Minor shoulder problems, such as sore muscles and aches and pains, are common. Shoulder problems develop from everyday wear and tear, overuse, or an injury. They can also be caused by the natural process of aging.
Your shoulder joints move every time you move your arms. To better understand shoulder problems and injuries, you may want to review the anatomy and function of the shoulder. The shoulder is a ball-and-socket joint with three main bones: the upper arm bone (humerus), collarbone (clavicle), and shoulder blade (scapula). These bones are held together by muscles, tendons, and ligaments. The shoulder joint has the greatest range of motion of any joint in the body. Because of this mobility, the shoulder is more likely to be injured or cause problems. The acromioclavicular (AC) joint, which lies over the top of the shoulder, is also easily injured.
Shoulder problems can be minor or serious. Symptoms may include pain, swelling, numbness, tingling, weakness, changes in temperature or color, or changes in your range of motion. Shoulder injuries most commonly occur during sports activities, work-related tasks, projects around the home, or falls. Home treatment often can help relieve minor aches and pains.
Injuries are the most common cause of shoulder pain.
A sudden (acute) injury may occur from a fall on an outstretched arm, a direct blow to the shoulder, or abnormal twisting or bending of the shoulder. Pain may be sudden and severe. Bruising and swelling may develop soon after the injury. If nerves or blood vessels have been injured or pinched during the injury, the shoulder, arm, or hand may feel numb, tingly, weak, or cold, or it may look pale or blue. Acute injuries include:
You may not recall having a specific injury, especially if symptoms began gradually or during everyday activities. Overuse injuries occur when too much stress is placed on a joint or other tissue, often by overdoing an activity or through repetition of an activity. Overuse injuries include:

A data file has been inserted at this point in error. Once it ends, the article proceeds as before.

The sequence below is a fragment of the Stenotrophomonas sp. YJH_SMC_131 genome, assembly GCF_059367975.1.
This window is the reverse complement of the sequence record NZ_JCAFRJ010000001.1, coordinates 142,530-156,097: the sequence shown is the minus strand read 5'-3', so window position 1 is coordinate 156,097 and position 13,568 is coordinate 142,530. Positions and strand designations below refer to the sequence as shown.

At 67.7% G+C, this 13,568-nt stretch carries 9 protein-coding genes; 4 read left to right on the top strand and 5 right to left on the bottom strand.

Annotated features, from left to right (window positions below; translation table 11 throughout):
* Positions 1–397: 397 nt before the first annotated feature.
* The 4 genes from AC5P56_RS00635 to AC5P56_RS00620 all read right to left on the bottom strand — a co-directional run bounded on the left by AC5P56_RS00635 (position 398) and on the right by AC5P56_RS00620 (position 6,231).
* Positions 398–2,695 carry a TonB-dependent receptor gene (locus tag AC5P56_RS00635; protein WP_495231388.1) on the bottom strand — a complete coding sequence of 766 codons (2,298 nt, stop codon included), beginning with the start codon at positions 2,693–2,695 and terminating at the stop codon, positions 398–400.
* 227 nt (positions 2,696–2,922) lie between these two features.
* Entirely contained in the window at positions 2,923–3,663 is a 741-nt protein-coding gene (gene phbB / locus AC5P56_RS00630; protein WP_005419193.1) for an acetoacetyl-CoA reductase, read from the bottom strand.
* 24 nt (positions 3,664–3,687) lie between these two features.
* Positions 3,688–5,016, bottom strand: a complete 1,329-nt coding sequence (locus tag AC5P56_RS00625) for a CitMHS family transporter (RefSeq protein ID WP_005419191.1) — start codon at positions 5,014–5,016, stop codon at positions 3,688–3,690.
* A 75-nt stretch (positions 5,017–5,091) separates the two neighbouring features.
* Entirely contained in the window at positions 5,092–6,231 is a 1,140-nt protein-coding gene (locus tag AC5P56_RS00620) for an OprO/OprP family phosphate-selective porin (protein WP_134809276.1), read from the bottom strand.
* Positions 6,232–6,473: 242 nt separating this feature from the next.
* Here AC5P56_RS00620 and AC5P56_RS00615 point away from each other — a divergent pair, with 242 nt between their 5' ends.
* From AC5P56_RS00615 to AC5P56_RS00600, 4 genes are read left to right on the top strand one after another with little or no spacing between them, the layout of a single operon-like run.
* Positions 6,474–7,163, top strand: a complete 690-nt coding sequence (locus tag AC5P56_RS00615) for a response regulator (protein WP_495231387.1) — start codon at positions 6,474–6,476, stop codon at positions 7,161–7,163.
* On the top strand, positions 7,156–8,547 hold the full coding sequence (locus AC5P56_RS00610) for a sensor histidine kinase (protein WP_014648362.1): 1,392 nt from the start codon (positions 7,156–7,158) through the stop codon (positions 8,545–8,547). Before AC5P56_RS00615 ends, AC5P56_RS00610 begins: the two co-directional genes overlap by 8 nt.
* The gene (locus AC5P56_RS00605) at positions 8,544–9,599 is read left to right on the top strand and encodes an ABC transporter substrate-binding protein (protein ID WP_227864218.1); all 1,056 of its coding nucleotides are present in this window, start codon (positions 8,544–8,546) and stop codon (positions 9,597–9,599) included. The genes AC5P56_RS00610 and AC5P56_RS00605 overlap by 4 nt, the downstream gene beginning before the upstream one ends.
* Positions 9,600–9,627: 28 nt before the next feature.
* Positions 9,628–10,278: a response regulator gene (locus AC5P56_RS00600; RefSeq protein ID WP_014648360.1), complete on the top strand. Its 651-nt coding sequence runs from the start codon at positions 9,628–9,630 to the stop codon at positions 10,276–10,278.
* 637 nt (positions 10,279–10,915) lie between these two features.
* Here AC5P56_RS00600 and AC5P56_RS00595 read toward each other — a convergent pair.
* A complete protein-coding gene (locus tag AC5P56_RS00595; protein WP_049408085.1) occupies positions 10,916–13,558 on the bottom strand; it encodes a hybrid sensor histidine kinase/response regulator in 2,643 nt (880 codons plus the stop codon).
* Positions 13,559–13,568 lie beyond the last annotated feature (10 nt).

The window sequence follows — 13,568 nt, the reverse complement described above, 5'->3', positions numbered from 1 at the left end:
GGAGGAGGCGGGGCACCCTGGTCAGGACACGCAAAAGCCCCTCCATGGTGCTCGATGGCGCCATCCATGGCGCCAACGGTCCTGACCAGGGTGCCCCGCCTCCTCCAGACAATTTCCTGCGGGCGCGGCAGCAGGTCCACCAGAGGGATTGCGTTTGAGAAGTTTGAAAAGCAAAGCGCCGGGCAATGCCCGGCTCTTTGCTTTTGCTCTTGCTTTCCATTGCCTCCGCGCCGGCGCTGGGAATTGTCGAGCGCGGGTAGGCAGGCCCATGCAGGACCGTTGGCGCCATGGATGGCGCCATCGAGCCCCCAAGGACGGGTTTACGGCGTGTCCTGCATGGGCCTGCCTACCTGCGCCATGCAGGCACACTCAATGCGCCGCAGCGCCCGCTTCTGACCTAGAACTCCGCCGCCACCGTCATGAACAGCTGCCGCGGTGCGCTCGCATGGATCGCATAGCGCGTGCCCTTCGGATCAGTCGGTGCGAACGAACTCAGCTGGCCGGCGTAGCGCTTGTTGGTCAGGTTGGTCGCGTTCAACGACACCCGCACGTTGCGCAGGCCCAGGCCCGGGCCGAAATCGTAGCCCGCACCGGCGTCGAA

Overuse and acute injuries are common causes of shoulder symptoms. Less common causes of shoulder symptoms include:
Treatment for a shoulder injury may include first aid measures, physical therapy, medicine, and, in some cases, surgery. Treatment depends on:
Check your symptoms to decide if and when you should see a doctor.
If a cast or splint is applied, it is important to keep it dry and to try to move the uninjured parts of your limb as normally as possible to help maintain muscle strength and tone. Your doctor will give you instructions on how to care for your cast or splint.
Home treatment may help relieve pain, swelling, and stiffness.
If your injury does not require an evaluation by a doctor, you may be able to use home treatment to help relieve pain, swelling, and stiffness. It may take up to 6 weeks or longer before your symptoms are gone. Use rest, ice, compression, and elevation (RICE) for home treatment.
|Try a nonprescription medicine to help treat your fever or pain:|
Talk to your child's doctor before switching back and forth between doses of acetaminophen and ibuprofen. When you switch between two medicines, there is a chance your child will get too much medicine.
|Be sure to follow these safety tips when you use a nonprescription medicine:|
Call your doctor if any of the following occur during home treatment:
The following tips may prevent shoulder problems or injuries.
Shoulder injuries such as bruises, fractures, or dislocations may be caused by abuse. Suspect possible abuse when an injury cannot be explained or does not match the explanation, repeated injuries occur, or the explanations for the cause of the injury change. Seek help if:
To prepare for your appointment, see the topic Making the Most of Your Appointment.
You can help your doctor diagnose and treat your condition by being prepared to answer the following questions:
If you have a shoulder problem, the following list of questions may help you and your doctor determine how much your shoulder and arm function has changed.
|Primary Medical Reviewer||William H. Blahd, Jr., MD, FACEP - Emergency Medicine|
|Specialist Medical Reviewer||David Messenger, MD|
|Last Revised||August 23, 2011|
Last Revised: August 23, 2011
Author: Healthwise Staff
Medical Review: William H. Blahd, Jr., MD, FACEP - Emergency Medicine & David Messenger, MD
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